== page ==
Deep tissue optical focusing

To study the performance of TRUME for focusing through biological tissue, we used two pieces of 2-mm-thick biological tissue as our diffusive medium (see Methods section). The experimental set-up matches that shown in Fig. 2a. The images of the microbubble before and after destruction are shown in Fig. 3a,b. We directly observed the target plane (Fig. 3c–e) after the TRUME process. An optical focus (Fig. 3c,e) was created using TRUME, with PBR of 23 (Supplementary Methods). Fitted Gaussian profiles (to the one-dimensional data through the centre of the focus in the x and y directions) show the focus full width at half maximum (FWHM; Fig. 3e) is 2.4±0.2 μm in the x direction and 1.7±0.2 μm in the y direction (95% confidence bounds). To confirm that this optical focus was created due to OPC, we shifted the SLM phase pattern in both x and y directions by 10 pixels. As shown in Fig. 3d, the optical focus vanishes as expected. The optical fields measured before and after microbubble destruction, as well as the subtracted field, are shown in Fig. 3f–h, respectively.

Figure 3: Optical focusing in 2-mm-deep chicken tissue.
figure 3

Two pieces of 2-mm-thick chicken tissues were used as diffusers. (a) A microbubble in a tube before destruction. (b) After destruction. (c) A light focus was created at the position of the destroyed microbubble (PBR 23). (d) The optical focus vanished as the SLM shifts 10 pixels in both x and y directions. (e) 10X zoom-in image of the optical focus with quantified resolution. (f,g) Central part (200 pixels by 200 pixels) of the optical fields captured before (f) and after (g) the destruction of the microbubble. (h) Difference of the fields in f,g. Scale bar, 10 μm.

Demonstration of flow stream monitoring

One application of the TRUME focusing technique may be to perform cytometry behind a scattering media by using microbubbles, which are currently used as contrast agents in blood circulation ultrasound imaging34. To demonstrate this potential application (Fig. 4a), we mixed fluorescent microspheres (4 μm) and microbubbles in 1X phosphate buffered saline and pumped the solution through an acrylic tube (see Methods section). We first formed an optical focus, as shown in Fig. 4b, by implementing the TRUME technique to focus on a microbubble at the target location. Fluorophores that subsequently flow across the focus then interact with the focused light spot to emit fluorescence. The fluorescence was filtered with an emission filter and detected by a single-photon-counting module outside the scattering medium (see Methods section). The resulting signal is shown in Fig. 4c. After counting, the front diffuser was shifted to the open position and the fluorescent microspheres were imaged with an emission filter for verification (Fig. 4d). The agreement of the results positively validates this proof-of-concept.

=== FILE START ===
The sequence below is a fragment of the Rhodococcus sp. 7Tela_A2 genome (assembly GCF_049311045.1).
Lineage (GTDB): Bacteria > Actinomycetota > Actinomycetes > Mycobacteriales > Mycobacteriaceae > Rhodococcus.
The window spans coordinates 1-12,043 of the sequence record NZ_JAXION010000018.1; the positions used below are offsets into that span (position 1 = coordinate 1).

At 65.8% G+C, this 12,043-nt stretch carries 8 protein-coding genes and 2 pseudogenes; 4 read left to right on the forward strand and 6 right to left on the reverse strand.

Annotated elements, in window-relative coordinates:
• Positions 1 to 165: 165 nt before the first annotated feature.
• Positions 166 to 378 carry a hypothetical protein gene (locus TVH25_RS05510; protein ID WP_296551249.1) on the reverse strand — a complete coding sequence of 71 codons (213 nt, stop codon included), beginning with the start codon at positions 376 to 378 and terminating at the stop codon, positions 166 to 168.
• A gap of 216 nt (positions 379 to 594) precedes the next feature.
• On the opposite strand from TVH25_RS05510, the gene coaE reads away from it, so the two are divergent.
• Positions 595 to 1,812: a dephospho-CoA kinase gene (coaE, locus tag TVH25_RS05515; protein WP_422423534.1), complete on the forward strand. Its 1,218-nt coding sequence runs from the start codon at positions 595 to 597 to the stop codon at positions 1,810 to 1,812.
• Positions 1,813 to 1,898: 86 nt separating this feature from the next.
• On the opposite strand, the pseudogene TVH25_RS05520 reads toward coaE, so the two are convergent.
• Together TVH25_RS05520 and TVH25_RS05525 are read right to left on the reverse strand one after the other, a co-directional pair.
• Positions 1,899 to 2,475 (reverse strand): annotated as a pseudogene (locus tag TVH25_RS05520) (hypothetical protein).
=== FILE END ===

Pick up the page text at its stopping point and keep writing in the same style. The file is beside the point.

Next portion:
Figure 4: Demonstration of flow stream monitoring through a scattering sample.
figure 4

(a) Illustration of the experimental set-up. An external single-photon-counting module (SPCM) was used to detect the excited fluorescence through the fluorescence filter. (b) A light focus was created with TRUME. (c) Photon counts recorded by the SPCM as the optical focus probed the flowing microspheres. (d) Image of the fluorescent microspheres after passing through the optical focus in the x direction. Scale bar, 10 μm.

Addressable focus resolution improvement

Our demonstrations of TRUME thus far destroy an isolated microbubble with a relatively large ultrasound focus (one to two orders of magnitude larger), forming one sharp optical focus. If multiple microbubbles are clustered together, then the ultrasound focus may destroy more than one bubble. In this scenario, TRUME will generate an optical ‘focus’ significantly broader than the focus we have discussed thus far. To distinguish the two focus types, we will use the term addressable focus to refer to the achievable TRUME focus in the scenario where microbubbles are dense.

The addressable focus size is statistically determined by the pressure-to-destruction response of the bubbles. Interestingly, the probability of microbubble destruction varies nonlinearly as a function of pressure. In the ideal case where all microbubbles have the same destruction threshold, one can set the peak ultrasound pressure to be right at the threshold so that only the microbubble at the centre of the ultrasound focus will be destroyed and therefore obtain an addressable focus size that is equal to the single bubble TRUME focus size. In practice, however, the actual pressure-to-destruction response curve is not a simple step function. Nevertheless, the more nonlinear the response curve is, the sharper addressable focus we can achieve with TRUME.

To better characterize the pressure-to-destruction response and determine the TRUME addressable focus resolution achievable with our system, we experimentally measured the cumulative distribution function of the microbubble destruction σ(P) by counting the number of microbubbles destroyed as a function of pressure (Supplementary Fig. 4 and Supplementary Methods). As shown in Fig. 5a (red), the cumulative distribution function reveals a strong nonlinear relationship between destruction probability and pressure. Given a focused ultrasound profile P(x) (Fig. 5a, green; see also Methods section), we were able to calculate the microbubble destruction probability over position σ(P(x)) (Fig. 5a, blue), which predicts the addressable focus resolution of TRUME. The resulting profile is significantly narrower than the ultrasound pressure profile, implying that the nonlinear relationship would effectively improve the addressable focus resolution of TRUME.